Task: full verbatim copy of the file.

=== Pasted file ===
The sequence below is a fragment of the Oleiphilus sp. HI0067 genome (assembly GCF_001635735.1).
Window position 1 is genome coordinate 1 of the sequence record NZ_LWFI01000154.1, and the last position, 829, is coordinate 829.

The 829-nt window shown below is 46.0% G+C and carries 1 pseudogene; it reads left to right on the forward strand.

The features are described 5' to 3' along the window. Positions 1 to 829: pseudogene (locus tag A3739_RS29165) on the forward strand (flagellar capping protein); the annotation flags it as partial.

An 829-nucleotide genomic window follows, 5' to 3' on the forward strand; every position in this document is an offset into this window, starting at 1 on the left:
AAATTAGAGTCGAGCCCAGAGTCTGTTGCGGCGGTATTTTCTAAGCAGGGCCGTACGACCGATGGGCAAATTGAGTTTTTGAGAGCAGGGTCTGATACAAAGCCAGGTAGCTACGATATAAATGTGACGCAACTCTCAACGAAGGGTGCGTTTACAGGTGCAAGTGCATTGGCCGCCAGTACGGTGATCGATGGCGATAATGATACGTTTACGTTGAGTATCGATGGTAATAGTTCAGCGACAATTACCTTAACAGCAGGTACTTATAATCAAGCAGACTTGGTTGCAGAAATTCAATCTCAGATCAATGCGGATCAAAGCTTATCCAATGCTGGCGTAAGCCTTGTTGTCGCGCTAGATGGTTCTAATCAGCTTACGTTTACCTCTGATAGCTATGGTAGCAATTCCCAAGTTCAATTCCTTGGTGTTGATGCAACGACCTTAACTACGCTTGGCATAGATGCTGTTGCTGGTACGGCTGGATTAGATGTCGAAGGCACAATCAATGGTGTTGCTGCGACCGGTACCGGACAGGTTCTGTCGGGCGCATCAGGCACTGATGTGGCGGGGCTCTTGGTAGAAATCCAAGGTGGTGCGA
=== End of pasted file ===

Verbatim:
The sequence below is a fragment of the Oleiphilus sp. HI0067 genome (assembly GCF_001635735.1).
Window position 1 is genome coordinate 1 of the sequence record NZ_LWFI01000154.1, and the last position, 829, is coordinate 829.

The 829-nt window shown below is 46.0% G+C and carries 1 pseudogene; it reads left to right on the forward strand.

The features are described 5' to 3' along the window. Positions 1 to 829: pseudogene (locus tag A3739_RS29165) on the forward strand (flagellar capping protein); the annotation flags it as partial.

An 829-nucleotide genomic window follows, 5' to 3' on the forward strand; every position in this document is an offset into this window, starting at 1 on the left:
AAATTAGAGTCGAGCCCAGAGTCTGTTGCGGCGGTATTTTCTAAGCAGGGCCGTACGACCGATGGGCAAATTGAGTTTTTGAGAGCAGGGTCTGATACAAAGCCAGGTAGCTACGATATAAATGTGACGCAACTCTCAACGAAGGGTGCGTTTACAGGTGCAAGTGCATTGGCCGCCAGTACGGTGATCGATGGCGATAATGATACGTTTACGTTGAGTATCGATGGTAATAGTTCAGCGACAATTACCTTAACAGCAGGTACTTATAATCAAGCAGACTTGGTTGCAGAAATTCAATCTCAGATCAATGCGGATCAAAGCTTATCCAATGCTGGCGTAAGCCTTGTTGTCGCGCTAGATGGTTCTAATCAGCTTACGTTTACCTCTGATAGCTATGGTAGCAATTCCCAAGTTCAATTCCTTGGTGTTGATGCAACGACCTTAACTACGCTTGGCATAGATGCTGTTGCTGGTACGGCTGGATTAGATGTCGAAGGCACAATCAATGGTGTTGCTGCGACCGGTACCGGACAGGTTCTGTCGGGCGCATCAGGCACTGATGTGGCGGGGCTCTTGGTAGAAATCCAAGGTGGTGCGA